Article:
I know that you are quite an adequate coder, unlike oneself who wears his incompetence as a badge of (dis)honour. Anyway, at my plaintive whining Pathoschild has done some updating of TemplateScript to add some of the components that make it a little more useful here, eg. wrapping highlighted text. I just need to master the three windows again, port #cleanup, and then I will have my hefty set of scripts migrated. Just FYI. — billinghurst sDrewth 15:08, 11 May 2015 (UTC)

G'day mate. I have put off porting mine for so long now that I guess I probably won't do it until I have nt choice. Hesperian 15:15, 11 May 2015 (UTC)
Aha, I am not doing it by free time choice or twiddly thumb syndrome; in monobook it is so broken for that I cannot get it to load 1 in 10. No cleanup() sux! — billinghurst sDrewth 12:14, 12 May 2015 (UTC)

Hi Hesperian. I edited your common.js and your works.js to update you to the latest version of TemplateScript. You were using a much older version called regex menu framework, so you should notice a lot of improvements. A few of the big changes:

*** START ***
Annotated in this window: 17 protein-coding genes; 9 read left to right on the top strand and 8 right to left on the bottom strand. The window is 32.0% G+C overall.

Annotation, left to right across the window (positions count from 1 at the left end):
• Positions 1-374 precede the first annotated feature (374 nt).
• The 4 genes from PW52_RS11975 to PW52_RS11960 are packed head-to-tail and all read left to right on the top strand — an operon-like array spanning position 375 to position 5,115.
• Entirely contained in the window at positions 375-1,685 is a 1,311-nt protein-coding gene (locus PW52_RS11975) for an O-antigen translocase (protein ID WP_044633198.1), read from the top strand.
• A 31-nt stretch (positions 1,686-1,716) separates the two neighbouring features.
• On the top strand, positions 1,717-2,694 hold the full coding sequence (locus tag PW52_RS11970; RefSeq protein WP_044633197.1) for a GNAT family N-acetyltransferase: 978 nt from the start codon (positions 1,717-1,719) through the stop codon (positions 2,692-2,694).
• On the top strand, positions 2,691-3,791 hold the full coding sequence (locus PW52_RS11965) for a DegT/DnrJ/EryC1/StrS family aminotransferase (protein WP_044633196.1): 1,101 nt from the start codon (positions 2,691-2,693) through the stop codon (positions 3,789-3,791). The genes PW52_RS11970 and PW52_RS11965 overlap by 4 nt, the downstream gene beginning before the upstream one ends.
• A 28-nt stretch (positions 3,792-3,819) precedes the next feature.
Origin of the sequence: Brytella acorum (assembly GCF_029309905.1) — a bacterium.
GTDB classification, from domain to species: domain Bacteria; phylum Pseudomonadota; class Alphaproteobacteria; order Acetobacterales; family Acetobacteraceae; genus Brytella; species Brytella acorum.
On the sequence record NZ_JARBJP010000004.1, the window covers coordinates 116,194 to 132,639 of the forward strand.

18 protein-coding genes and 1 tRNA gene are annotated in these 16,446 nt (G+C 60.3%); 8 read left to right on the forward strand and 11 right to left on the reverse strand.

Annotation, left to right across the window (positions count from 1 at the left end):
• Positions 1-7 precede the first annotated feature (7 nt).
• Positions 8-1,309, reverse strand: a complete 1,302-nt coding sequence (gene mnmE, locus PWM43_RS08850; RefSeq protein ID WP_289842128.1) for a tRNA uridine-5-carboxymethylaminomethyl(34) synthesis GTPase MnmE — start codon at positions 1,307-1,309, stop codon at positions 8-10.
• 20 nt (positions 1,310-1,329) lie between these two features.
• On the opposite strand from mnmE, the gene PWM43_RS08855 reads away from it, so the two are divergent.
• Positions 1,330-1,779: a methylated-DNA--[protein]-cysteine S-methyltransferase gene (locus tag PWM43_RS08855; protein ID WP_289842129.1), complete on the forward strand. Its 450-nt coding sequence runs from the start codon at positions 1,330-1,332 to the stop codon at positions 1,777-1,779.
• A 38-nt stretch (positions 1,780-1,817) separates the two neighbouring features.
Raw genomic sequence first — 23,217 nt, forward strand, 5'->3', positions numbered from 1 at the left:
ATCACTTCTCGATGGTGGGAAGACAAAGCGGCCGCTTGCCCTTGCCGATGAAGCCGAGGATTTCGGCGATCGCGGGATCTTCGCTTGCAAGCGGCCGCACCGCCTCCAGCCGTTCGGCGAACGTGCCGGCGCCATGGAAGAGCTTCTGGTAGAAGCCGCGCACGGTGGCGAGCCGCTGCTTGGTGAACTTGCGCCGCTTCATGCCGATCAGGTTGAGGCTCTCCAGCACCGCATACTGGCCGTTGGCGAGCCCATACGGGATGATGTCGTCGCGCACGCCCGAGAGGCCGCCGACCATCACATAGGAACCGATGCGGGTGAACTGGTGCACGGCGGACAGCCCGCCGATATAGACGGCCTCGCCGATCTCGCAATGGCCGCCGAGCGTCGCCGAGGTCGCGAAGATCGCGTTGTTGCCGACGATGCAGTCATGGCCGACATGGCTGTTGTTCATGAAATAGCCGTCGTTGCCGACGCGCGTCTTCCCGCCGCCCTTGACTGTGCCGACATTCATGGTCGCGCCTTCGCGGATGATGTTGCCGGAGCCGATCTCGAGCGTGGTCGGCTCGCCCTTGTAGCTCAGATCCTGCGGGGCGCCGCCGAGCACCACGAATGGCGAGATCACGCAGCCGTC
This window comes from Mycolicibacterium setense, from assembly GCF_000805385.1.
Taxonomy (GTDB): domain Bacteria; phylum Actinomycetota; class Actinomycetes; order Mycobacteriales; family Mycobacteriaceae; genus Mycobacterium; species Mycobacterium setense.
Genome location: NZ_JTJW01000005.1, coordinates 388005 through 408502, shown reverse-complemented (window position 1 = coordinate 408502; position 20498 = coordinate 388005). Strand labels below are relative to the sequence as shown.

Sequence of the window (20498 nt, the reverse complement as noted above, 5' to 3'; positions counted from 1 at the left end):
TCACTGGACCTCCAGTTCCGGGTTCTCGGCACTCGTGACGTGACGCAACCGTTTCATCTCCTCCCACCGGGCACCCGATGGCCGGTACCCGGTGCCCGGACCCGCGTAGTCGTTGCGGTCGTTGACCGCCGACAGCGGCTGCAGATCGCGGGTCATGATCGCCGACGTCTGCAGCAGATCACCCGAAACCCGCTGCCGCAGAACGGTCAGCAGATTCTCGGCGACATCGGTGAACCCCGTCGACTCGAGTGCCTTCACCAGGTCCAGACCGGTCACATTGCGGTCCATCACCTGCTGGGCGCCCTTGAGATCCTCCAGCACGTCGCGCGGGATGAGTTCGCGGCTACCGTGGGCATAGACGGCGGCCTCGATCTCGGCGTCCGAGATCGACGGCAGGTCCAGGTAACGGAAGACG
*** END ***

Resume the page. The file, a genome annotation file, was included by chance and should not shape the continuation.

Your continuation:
regex menu framework TemplateScript
regex editor ✓ an improved regex editor which can save your patterns for later use
compatibility unknown ✓ compatible with all skins and modern browsers
custom scripts limited ✓ much better framework for writing scripts
supported views edit ✓ add templates and scripts for any view (edit, block, protect, etc)
keyboard shortcuts ✓ add keyboard shortcuts for your templates and scripts

TemplateScript passes an editor argument to your custom scripts to handle common code for you (see m:TemplateScript for documentation and examples). Here's a representative sample of changes I made to your scripts:

regex menu framework TemplateScript
var editbox = document.getElementsByName('wpTextbox1')[0];
var selStart = editbox.selectionStart;
var selEnd = editbox.selectionEnd;
var text = editbox.value.substring(selStart, selEnd);

var target = titlecase(text);

// construct link text
var linked = target==text
	? '[['+text+']]'
	: '[['+target+'|'+text+']]';

// replace text with link text
editbox.value = editbox.value.substring(0, selStart)
+ linked
+ editbox.value.substring(selEnd);
editbox.setSelectionRange(selStart+linked.length, selStart+linked.length);
editor.replaceSelection(function(text) {
	var target = titlecase(text);
	return target == text